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Reconciliation Activities

Activities to Further Your Reconciliation Journey

Through fun, engaging and meaningful activities for all ages, find ideas below to expand your learning and further your Reconciliation journey.

New Activities

Begin the Learning Journey with Your Section

Help youth build their understanding of Canada's broader Reconciliation journey and support them in their own learning. 



The Meaning of Place (Beaver & Cub Scouts)

A reflective thought exercise to help us look at places through the lens of others and understand that people may see value in the same place for different reasons. 


Sharing & Fairness (Beaver & Cub Scouts)

An experiential activity to help youth understand the principles of sharing belongings and compromise. 


There’s a Word for That!... or is there? (Scouts, Venturers, Rovers)

Work together to create a language that conveys your Section/Patrol’s culture and values.  Have you ever noticed that sometimes a phrase doesn’t translate directly from one language to another?  Let’s explore this a little more to see what is at play! 


Why Apologize? (Beaver & Cub Scouts)

An activity to help youth understand what an apology will and will not do. 


Meals at Residential Schools (Scouts, Venturers, Rovers)

Analyzing historical photographs about meals in residential schools in comparison to meals that we might have grown up with to better understand some of the injustices youth in residential schools faced.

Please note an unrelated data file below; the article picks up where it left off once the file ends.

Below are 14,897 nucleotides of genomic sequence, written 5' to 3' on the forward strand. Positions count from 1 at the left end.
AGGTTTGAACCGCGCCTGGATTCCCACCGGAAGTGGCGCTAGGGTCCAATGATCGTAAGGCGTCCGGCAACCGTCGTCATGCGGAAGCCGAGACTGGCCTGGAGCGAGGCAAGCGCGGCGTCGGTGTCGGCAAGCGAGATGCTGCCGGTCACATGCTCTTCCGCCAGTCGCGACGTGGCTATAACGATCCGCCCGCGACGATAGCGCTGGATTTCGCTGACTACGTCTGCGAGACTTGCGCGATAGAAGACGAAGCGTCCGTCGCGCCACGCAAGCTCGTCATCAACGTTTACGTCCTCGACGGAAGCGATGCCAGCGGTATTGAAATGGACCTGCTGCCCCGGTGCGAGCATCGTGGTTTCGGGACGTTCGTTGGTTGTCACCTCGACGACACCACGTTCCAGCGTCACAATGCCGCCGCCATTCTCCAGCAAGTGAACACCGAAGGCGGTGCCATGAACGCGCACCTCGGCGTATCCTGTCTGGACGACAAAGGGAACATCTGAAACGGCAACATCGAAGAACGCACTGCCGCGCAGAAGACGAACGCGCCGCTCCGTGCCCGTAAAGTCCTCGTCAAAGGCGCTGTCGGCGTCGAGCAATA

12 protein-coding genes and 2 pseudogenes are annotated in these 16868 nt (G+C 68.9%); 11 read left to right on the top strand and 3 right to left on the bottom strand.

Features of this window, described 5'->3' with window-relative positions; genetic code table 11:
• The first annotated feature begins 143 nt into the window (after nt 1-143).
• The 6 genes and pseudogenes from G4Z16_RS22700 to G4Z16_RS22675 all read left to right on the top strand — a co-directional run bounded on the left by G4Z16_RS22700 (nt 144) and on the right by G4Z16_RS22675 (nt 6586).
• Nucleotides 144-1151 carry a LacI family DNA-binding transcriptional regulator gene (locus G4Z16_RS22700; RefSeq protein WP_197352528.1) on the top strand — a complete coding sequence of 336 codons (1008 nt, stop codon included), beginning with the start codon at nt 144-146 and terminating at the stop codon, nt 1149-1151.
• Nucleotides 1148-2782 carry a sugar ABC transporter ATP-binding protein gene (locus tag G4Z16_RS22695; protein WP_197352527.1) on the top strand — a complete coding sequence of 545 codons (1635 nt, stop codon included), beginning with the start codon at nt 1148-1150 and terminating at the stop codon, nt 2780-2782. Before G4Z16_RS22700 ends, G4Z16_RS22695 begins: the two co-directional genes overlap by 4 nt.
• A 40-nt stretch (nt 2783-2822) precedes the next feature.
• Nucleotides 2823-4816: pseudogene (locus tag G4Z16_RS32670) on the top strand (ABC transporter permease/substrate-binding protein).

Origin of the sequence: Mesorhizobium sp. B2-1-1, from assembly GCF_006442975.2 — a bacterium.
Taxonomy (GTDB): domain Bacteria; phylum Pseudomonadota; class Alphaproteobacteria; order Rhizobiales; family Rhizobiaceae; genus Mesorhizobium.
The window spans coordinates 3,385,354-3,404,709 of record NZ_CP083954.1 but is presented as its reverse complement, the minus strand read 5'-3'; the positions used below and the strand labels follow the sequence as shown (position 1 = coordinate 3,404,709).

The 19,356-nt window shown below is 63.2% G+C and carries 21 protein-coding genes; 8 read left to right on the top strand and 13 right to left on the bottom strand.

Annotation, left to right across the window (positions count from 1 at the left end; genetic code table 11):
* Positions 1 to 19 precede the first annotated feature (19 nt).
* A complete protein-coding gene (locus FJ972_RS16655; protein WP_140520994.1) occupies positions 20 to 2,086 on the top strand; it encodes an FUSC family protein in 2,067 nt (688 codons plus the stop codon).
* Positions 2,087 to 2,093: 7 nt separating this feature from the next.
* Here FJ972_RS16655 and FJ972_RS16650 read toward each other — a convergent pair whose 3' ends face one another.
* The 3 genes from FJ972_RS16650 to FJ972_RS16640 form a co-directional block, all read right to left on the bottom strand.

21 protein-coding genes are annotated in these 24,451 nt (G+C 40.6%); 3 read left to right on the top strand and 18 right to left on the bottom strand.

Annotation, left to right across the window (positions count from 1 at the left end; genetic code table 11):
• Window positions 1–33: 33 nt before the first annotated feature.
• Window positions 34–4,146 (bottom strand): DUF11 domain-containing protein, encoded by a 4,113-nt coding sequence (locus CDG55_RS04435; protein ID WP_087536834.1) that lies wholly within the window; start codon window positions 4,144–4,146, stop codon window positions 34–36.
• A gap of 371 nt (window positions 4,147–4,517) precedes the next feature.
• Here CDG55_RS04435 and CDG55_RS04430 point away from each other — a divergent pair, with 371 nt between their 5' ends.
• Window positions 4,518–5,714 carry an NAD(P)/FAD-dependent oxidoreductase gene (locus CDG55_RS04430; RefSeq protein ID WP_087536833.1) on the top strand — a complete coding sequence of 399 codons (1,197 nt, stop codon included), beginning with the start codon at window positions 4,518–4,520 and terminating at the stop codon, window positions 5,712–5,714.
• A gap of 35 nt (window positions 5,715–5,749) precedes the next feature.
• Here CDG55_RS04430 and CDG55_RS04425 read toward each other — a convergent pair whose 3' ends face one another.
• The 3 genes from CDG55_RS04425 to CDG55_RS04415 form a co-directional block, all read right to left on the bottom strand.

Creating a Meaningful Land Acknowledgement (Scouts, Venturers, Rovers)

A thoughtful practice of using language from the heart that demonstrates respect and appreciation for the land we use and call our home, and steps forward on our reconciliation journey. 


Spirit Bear and the Children Make History

Listen to or read Spirit Bear’s story to learn about how you can help to make a difference in the lives of all First Nations, Métis, and Inuit children.  


Being an Ally

What does it mean to be an ally and how can one work towards allyship?


Make Bannock — Traditional Indigenous Frybread Recipe

Create your own flavours of Bannock using this easy recipe.


Royal Saskatchewan Museum — Indigenous storytelling by Elder Hazel Dixon

The National Film Board of Canada

A collection of Indigenous Peoples of Canada films in over 40 topics. Each topic contains multiple films ranging in length from a couple of minutes to an hour.


“O Canada” — Sung in Ojibwe

Learn to sing the national anthem in a Ojibwe with subtitles in Cree and English!


Finding our Place in Reconciliation

The Truth and Reconciliation Commission has 94 calls to action that all people living in Canada can do to help address the harms, of the past and present, on First Nations, Inuit and Métis peoples.

As Scouts, understanding these actions is a first step in starting our long-term learning journey about who we are, what’s happening around us, and our responsibility to contribute to reconciliation. 


Canadian Heritage's Teaching Resources

Review a selection of material drawn from the Museum's artifact and archival collections. Historical and contemporary objects, images, and documents vividly express the cultural diversity as well as the creativity, resourcefulness, and endurance of this country's First Nations, Métis and Inuit peoples.

Check out the “Teachers and Kids” section for educational activities and resources.


Celebrate Indigenous People — Indigenous Corporate Training Inc

A compiled list of 21+ important Indigenous people from all walks of life, this list spotlights inspirational Indigenous leaders, artists, activists, journalists, veterans, musicians, comedians, authors, documentarians, athletes and “just plain folk” whose determination and commitment to their passion and beliefs have, and continue to, improve Canada’s culture and social wellness.


Residential Schools and Orange Shirt Day — Empowering the Spirit

Follow the link to experience teaching tools for children of all ages related to the history and legacy of the residential school system and the importance of Orange Shirt Day.